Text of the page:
During this time I found myself feeling hopeful. I poured more energy into Read Woke, a reading challenge I started in 2017 in response to shootings of unarmed Black people, the lack of diversity in children’s literature, and the repeal of Deferred Action for Childhood Arrivals (which the Supreme Court later blocked). I started the Read Woke program for students at Meadowcreek High School in Norcross, Georgia, where I am a media specialist—inviting them to read books that challenged the social norm, gave voice to the silenced, and inspired action. As word spread, other educators began implementing Read Woke in their schools. The program is now in over 29 states and three countries.
Widespread book challenges and bans threaten to undo all of the hard work that I have done alongside my students, fellow educators, and authors. Many of these campaigns are local efforts led by parents. But chillingly, many more are now coming from the state level, part of a wider web of legislation designed to restrict discussion of racism, sexuality and gender identity in schools. These campaigns have been used by politicians to stoke fear and anger in their base and drive people to the voting booth.
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The material about American history often specifically targeted in recent state legislation is “The 1619 Project,” a Pulitzer Prize-winning journalism initiative by The New York Times Magazine examining how slavery shaped America. The project was published as a book last fall. According to PEN America, a nonprofit that defends free expression, 23 bills in 15 states have been drafted across the country since January 2021 that would prohibit teaching The 1619 Project in the classroom. While several bills are still pending, schools in one state are banned by law from requiring an understanding of the project and a board of education rule in another state bars teachers from using project material in classroom instruction.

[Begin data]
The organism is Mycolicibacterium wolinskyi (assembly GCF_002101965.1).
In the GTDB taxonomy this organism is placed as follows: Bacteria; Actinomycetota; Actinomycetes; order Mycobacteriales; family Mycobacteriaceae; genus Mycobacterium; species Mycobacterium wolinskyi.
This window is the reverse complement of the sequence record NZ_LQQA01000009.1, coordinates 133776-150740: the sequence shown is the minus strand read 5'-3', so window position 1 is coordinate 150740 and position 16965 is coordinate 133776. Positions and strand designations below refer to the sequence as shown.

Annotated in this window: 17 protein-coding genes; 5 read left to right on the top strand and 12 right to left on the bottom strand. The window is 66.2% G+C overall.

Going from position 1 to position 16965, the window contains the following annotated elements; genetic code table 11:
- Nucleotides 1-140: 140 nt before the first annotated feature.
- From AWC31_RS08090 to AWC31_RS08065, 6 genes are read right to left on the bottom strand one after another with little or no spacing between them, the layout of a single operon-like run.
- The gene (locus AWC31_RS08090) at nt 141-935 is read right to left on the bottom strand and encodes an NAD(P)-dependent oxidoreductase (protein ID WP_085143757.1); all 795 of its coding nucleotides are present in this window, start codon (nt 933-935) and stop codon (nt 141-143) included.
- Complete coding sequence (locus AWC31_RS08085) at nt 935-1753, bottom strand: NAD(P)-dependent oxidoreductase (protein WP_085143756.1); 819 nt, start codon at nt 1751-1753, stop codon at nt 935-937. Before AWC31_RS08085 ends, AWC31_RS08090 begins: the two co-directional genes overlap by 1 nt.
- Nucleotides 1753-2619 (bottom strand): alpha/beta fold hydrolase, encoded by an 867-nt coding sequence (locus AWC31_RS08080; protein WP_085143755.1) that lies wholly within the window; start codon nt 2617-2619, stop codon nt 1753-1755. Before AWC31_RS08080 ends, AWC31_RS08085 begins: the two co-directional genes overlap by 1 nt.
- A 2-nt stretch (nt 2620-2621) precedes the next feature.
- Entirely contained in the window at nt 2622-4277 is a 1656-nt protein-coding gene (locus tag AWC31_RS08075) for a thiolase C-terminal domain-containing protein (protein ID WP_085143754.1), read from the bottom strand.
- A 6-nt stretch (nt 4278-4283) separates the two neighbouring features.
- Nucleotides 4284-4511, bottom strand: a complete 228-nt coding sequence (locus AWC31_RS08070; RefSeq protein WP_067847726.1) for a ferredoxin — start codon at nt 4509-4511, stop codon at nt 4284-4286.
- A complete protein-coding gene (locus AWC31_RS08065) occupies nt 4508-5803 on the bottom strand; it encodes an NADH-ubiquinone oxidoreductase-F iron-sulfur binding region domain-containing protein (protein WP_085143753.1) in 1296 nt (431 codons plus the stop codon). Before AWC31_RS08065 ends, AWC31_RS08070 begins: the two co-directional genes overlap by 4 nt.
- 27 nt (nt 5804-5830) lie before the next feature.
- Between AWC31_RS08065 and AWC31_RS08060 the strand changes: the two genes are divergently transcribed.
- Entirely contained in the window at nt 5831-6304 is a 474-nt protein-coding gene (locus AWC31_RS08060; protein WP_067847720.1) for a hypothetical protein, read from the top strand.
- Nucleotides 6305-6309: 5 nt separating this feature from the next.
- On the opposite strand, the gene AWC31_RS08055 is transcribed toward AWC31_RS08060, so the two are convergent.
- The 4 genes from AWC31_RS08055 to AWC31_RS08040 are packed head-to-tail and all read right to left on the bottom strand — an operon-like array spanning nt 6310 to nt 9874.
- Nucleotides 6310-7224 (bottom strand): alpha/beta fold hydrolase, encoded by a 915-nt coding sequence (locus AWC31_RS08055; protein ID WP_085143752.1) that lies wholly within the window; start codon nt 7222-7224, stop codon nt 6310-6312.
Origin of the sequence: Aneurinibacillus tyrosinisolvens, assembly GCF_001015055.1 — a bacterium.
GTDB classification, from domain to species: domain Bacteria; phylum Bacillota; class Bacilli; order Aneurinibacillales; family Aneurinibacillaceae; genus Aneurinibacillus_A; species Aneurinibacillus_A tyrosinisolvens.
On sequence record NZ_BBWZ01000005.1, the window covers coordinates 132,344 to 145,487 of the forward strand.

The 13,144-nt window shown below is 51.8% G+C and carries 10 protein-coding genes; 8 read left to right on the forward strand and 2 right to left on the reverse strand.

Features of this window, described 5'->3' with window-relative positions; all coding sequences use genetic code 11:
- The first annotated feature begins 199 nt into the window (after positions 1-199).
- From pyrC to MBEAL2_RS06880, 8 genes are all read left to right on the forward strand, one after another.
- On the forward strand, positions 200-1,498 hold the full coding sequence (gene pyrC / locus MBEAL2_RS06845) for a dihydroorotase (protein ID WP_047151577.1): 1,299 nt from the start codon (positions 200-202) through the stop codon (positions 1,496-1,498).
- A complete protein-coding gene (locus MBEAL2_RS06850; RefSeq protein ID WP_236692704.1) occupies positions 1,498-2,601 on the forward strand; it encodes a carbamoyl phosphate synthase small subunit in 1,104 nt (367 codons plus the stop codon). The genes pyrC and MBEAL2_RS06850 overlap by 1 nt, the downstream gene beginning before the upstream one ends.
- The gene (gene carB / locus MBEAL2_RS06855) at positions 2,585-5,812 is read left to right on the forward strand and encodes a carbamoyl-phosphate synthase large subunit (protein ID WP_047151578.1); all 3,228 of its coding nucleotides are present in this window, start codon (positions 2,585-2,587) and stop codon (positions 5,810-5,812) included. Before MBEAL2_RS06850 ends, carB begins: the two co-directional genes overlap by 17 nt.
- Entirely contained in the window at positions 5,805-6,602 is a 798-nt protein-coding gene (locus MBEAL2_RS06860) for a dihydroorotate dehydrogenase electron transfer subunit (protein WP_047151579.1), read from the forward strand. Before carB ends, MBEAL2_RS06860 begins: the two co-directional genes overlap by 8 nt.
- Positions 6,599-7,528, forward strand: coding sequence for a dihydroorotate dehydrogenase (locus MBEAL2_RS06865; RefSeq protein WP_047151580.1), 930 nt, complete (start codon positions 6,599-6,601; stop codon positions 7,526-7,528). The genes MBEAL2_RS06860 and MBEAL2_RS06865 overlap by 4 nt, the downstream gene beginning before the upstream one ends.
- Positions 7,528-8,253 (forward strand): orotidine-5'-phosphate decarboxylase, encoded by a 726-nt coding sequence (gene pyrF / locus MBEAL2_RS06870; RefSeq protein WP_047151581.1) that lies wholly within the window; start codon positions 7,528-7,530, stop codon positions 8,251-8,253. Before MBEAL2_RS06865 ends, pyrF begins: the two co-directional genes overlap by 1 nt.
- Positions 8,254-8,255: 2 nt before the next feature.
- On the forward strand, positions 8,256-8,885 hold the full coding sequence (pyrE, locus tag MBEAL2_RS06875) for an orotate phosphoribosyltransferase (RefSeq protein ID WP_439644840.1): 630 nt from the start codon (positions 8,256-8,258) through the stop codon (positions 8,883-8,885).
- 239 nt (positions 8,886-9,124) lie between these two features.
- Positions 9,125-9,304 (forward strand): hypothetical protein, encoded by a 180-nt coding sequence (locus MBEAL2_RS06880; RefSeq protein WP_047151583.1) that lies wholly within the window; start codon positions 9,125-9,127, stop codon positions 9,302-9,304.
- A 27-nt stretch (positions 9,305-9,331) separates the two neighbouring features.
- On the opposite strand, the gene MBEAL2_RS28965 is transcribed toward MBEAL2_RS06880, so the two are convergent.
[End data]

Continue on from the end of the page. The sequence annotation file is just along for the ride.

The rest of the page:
Many other bills and laws work to target racial and LGBTQ+ topics more generally, including bills that would empower parents to have books about sex and sexuality removed from school libraries. A bill recently signed into law expedites the process for removing books considered "harmful" from school libraries, placing the final responsibility on school boards. Laws like these, in essence, override the training librarians have to curate collections they know will reflect and support all of their readers in an age-appropriate way.
While it won’t be easy to undo the damage, there are so many ways we all can fight back against this assault on intellectual freedom, education, and the safety of children. You can donate to nonprofits that fight against censorship, start community book clubs, start a family book club, write to your local legislators, vote, and email your children’s school and ask what is being done to promote diversity.
A recent CBS News/YouGov poll report shows that a majority of Americans don’t agree with the idea of banning books about history or race. And there is a growing movement to push back against these bans. But we all must act. With ignorance and fear so loud, now is the time to send messages of unity and hope. Protecting our freedom—and that of our children—is up to us.
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The opinions expressed in this piece, and all others in our Opinion section, represent those of the authors and do not necessarily reflect the views and opinions of the Teach For America organization.